pestilence

[p_ˈɛ_s_t_ɪ_l_ə_n_s], [pˈɛstɪləns], [pˈɛstɪləns]

Definitions of pestilence:

  1.   Any contagious deadly disease. – The american dictionary of the english language. By Daniel Lyons. Published 1899.
  2.   Epidemic contagious disease; plague. – The Clarendon dictionary. By William Hand Browne, Samuel Stehman Haldeman. Published 1894.
  3.   An infectious or contagious disease that is widespread and fatal. – The Winston Simplified Dictionary. By William Dodge Lewis, Edgar Arthur Singer. Published 1919.
  4.   Any contagious and malignant or mortal disease; the plague; anything sweepingly destructive. – Etymological and pronouncing dictionary of the English language. By Stormonth, James, Phelp, P. H. Published 1874.
  5.   Any contagious disease that is epidemic and mortal; anything pestilent, physically or morally. – Nuttall's Standard dictionary of the English language. By Nuttall, P.Austin. Published 1914.

Quotes for pestilence:

  1. Energy is an eternal delight, and he who desires, but acts not, breeds pestilence – William Blake
  2. He who desires, but acts not, breeds pestilence – William Blake
  3. The god of the Christians, as we have seen, is the god who makes promises only to break them; who sends them pestilence and disease in order to heal them; a god who demoralizes mankind in order to improve it. – Johann Most

Usage examples for pestilence:

  1. The breath and the charm and the pestilence of her passed over Neale like fire. ” – The U.P. Trail by Zane Grey
  2. It was always said that 50, 000 people left the city at the commencement of the pestilence and that 14, 000 of those who remained in it fell victims to the disease. ” – Wanderings in South America by Charles Waterton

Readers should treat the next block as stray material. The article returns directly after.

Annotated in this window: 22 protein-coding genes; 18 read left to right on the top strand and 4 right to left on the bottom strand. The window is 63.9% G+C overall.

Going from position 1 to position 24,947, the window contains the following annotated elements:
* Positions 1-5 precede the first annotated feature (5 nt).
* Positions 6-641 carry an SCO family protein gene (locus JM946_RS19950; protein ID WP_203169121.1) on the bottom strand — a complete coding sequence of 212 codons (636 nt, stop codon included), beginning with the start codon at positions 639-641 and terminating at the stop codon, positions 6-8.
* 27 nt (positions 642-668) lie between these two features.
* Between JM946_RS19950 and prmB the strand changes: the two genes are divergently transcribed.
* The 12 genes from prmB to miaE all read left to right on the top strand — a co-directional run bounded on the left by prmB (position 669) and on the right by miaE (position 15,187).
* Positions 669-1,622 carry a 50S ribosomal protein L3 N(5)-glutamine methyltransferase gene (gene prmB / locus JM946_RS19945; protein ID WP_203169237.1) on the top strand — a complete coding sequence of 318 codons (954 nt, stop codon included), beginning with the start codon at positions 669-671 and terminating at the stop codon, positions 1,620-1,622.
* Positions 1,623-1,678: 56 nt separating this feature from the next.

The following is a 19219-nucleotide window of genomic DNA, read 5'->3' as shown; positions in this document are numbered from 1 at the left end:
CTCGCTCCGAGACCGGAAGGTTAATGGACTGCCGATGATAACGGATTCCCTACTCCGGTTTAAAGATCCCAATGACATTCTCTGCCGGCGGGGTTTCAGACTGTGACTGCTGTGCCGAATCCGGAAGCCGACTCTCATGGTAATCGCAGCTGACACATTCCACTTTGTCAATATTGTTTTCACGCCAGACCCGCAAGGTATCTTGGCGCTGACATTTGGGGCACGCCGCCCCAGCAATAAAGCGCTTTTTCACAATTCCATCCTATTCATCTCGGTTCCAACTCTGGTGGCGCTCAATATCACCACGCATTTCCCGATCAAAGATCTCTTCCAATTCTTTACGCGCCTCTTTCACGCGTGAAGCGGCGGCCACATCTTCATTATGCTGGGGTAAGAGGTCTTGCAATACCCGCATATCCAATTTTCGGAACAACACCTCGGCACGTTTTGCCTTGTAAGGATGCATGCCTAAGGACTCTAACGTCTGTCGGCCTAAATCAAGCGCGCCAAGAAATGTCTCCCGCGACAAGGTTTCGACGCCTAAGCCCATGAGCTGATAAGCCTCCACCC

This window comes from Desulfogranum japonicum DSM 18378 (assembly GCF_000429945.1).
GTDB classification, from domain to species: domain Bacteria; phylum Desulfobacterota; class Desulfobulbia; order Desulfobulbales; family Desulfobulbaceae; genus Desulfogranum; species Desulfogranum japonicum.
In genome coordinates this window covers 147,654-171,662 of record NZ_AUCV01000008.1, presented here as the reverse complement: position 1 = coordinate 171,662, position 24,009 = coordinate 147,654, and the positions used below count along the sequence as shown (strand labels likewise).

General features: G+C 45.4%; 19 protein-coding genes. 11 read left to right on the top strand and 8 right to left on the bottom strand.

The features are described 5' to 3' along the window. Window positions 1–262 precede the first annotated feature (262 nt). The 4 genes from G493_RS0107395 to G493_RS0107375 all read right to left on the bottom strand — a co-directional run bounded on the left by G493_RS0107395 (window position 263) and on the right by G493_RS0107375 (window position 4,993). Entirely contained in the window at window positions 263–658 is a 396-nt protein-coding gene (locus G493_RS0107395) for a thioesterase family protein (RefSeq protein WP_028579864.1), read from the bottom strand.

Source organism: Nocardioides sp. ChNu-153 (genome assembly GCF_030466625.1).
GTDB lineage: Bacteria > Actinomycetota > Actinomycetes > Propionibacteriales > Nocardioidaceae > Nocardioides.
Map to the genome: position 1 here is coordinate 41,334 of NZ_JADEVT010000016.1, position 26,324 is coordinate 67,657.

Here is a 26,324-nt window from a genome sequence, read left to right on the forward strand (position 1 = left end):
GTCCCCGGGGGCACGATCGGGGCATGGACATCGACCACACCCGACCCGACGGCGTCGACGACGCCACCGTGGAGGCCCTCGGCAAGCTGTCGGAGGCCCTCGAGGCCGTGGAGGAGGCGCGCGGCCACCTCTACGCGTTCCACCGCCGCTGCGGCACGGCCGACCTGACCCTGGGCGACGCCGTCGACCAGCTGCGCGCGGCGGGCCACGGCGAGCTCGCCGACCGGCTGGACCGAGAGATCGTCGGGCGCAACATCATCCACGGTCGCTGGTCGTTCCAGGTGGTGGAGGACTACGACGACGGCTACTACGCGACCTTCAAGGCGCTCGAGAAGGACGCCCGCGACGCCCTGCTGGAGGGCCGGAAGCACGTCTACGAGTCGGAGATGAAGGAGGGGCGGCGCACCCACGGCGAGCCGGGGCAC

3. It is the pestilence that walketh by night that is intolerable. ” – Prince Zaleski by M.P. Shiel
  4. “ To him it was occupation enough to apply at the bedside the best of all that he knew for the good of his patient; to protect the community against the inroads of pestilence to teach the young all that he himself had been taught, with all that his own experience had added; to leave on record some of the most important results of his long observation. ” – The Complete PG Works of Oliver Wendell Holmes, Sr. by Oliver Wendell Holmes, Sr. (The Physician and Poet not the Jurist)
  5. These were the names of twin gods, and worshipped at certain villages in time of war, famine, and pestilence – Samoa, A Hundred Years Ago And Long Before by George Turner
  6. The worship was accordingly ordained and executed, and the pestilence forthwith abated. ” – Japan by David Murray
  7. He goes about like a man afflicted with a pestilence – The Best Short Stories of 1921 and the Yearbook of the American Short Story by Various
  8. Now I understood that all the slaves were being thrown overboard because of the want of water, and in the hope that it might avail to save from the pestilence those of the Spaniards who still remained alive. ” – Montezuma's Daughter by H. Rider Haggard
  9. They kin bring on all manner of pestilence an' make cows go dry an' hosses fling their riders. ” – A Pagan of the Hills by Charles Neville Buck
  10. Pestilence silk and skins not to be worn during, p. ” – Early English Meals and Manners by Various

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